11. ^ Aquino, Michael (2002). The Church of Satan. 
  12. ^ Steiger, Brad (1999). The Werewolf Book. Visible Ink Press. 
  13. ^ Encyclopedia of Occultism and Parapsychology. Gale Group Inc. 1996. 
  14. ^ "Satanic Source Sheet". Churchofsatan.com. Retrieved 2013-09-09. 
  15. ^ Aquino, Michael (2002). The Temple of Set. 
  16. ^ Gilmore, Peter H. (2007). The Satanic Scriptures. Scapegoat Publishing. 
  17. ^ "Satanism: The Feared Religion". Churchofsatan.com. 1966-04-30. Retrieved 2013-09-09. 
  18. ^ Cotterell, Arthur (1990-04-19). A Dictionary of World Mythology. USA: Oxford University Press. 
  19. ^ Paradise, Matt G. "World Mythology". Archived from the original on 2007-04-06. Retrieved 2007-04-13. 
  20. ^ Google Translate http://translate.google.com/#en/iw/The%20Accuser%0ASatan%0AThe%20Satan |url= missing title (help). Retrieved 7 February 2014. 
  21. ^ Hernandez, L. "What in Hell is 'Satan'?". Retrieved 2007-04-13. 
  22. ^ a b LaVey, Anton (1969). The Satanic Bible. Avon.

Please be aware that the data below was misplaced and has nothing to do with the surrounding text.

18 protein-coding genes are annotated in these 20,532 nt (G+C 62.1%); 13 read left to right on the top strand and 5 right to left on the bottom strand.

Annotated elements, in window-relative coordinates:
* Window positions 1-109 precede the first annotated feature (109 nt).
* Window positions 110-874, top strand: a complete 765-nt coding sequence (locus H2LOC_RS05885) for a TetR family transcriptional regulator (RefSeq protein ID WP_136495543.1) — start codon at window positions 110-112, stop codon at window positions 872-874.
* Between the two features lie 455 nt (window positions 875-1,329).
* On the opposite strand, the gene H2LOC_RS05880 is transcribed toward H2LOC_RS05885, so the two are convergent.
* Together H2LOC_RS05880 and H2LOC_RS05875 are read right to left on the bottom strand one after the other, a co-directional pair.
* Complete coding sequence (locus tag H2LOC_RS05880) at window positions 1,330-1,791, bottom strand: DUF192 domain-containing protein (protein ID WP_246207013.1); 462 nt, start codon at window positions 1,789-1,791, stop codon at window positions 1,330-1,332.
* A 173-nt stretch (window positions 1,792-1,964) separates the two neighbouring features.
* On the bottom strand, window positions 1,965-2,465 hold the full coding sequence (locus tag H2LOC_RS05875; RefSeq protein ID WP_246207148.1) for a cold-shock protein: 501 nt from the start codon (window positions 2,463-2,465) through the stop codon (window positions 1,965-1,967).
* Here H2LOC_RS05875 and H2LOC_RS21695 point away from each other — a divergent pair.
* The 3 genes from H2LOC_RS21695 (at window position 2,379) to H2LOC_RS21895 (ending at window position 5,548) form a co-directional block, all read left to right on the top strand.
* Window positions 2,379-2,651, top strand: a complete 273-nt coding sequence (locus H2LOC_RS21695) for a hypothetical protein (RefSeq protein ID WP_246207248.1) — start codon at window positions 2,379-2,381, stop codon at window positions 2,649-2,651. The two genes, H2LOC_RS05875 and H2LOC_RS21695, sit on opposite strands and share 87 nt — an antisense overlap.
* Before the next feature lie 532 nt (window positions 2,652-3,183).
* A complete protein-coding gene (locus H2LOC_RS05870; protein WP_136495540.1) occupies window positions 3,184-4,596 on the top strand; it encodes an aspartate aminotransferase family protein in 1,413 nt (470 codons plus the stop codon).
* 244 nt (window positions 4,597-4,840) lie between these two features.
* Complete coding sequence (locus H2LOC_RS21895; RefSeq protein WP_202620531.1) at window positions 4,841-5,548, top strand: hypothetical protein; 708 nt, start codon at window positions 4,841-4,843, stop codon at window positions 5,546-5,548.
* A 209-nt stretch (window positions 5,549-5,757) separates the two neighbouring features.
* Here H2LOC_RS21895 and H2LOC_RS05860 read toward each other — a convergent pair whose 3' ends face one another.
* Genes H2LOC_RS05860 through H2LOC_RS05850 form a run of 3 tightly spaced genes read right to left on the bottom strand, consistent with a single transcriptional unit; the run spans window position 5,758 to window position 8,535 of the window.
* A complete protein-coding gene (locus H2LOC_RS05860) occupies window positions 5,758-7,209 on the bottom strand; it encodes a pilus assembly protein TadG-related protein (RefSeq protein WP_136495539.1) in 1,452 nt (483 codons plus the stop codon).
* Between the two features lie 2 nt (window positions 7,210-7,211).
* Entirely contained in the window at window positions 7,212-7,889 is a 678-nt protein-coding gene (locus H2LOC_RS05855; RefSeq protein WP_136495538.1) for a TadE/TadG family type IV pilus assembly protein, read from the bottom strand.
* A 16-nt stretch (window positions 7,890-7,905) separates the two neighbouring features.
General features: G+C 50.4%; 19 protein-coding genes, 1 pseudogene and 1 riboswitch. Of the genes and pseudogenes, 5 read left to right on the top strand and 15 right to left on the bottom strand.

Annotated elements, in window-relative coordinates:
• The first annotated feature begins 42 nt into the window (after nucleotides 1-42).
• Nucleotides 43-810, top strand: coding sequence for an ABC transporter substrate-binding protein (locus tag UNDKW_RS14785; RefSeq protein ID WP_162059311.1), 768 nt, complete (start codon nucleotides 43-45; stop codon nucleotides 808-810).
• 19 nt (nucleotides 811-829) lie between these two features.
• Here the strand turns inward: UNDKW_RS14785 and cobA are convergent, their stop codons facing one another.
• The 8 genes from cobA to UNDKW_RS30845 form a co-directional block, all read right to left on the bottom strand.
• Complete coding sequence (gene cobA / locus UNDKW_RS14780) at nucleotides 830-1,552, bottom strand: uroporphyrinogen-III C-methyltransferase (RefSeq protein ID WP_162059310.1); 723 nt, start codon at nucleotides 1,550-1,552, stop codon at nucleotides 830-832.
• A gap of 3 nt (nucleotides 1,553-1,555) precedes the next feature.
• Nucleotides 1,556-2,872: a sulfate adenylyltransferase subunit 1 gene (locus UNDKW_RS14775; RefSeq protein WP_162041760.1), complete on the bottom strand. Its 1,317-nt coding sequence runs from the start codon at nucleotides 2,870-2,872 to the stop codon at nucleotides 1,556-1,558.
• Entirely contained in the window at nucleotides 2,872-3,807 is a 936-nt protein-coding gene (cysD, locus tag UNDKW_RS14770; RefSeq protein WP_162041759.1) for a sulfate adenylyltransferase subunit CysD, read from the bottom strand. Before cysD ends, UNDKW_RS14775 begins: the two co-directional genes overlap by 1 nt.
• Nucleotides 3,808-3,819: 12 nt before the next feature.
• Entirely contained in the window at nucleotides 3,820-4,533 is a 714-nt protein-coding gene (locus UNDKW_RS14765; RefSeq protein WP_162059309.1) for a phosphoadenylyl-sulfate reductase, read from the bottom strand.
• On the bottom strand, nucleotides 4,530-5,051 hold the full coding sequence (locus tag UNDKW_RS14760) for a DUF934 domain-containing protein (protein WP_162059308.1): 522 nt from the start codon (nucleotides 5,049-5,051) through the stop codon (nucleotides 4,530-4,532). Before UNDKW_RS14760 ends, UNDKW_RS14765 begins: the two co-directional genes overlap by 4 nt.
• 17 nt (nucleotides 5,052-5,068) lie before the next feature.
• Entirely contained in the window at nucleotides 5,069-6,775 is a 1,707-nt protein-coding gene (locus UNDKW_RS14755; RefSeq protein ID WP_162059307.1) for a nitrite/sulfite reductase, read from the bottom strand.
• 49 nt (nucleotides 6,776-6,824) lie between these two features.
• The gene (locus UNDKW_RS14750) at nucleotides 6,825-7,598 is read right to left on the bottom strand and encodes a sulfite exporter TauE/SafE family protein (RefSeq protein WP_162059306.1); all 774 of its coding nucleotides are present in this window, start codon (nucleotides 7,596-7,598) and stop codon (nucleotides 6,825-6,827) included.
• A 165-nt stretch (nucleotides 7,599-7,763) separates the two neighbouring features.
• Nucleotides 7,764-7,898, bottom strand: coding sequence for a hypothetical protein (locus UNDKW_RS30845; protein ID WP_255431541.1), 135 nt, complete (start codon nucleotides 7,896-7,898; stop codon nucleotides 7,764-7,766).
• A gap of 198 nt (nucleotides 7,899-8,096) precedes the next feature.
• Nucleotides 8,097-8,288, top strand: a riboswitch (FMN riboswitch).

23. ^ Interview with Peter H. Gilmore, David Shankbone, Wikinews, November 5, 2007.
  24. ^ a b "Founding Family: 'Morality' versus Same-Sex Marriage".
  25. ^ "The Nine Satanic Statements". Churchofsatan.com. Retrieved 2013-09-09. 
  26. ^ "Eleven Rules of the Earth". Churchofsatan.com. Retrieved 2013-09-09. 
  27. ^ "Eleven Satanic Rules of the Earth - First Satanic Church". Satanicchurch.com. Retrieved 2013-09-09. 
  28. ^ "The Nine Satanic Sins". About.com. About.com. Retrieved 22 February 2014. 
  29. ^ "The Nine Satanic Sins". Churchofsatan.com. Retrieved 2013-09-09. 
  30. ^ "LaVey: Occult America". Churchofsatan.com. Retrieved 2013-09-09. 
  31. ^ "The Nick of time". BBC News. 2006-06-06.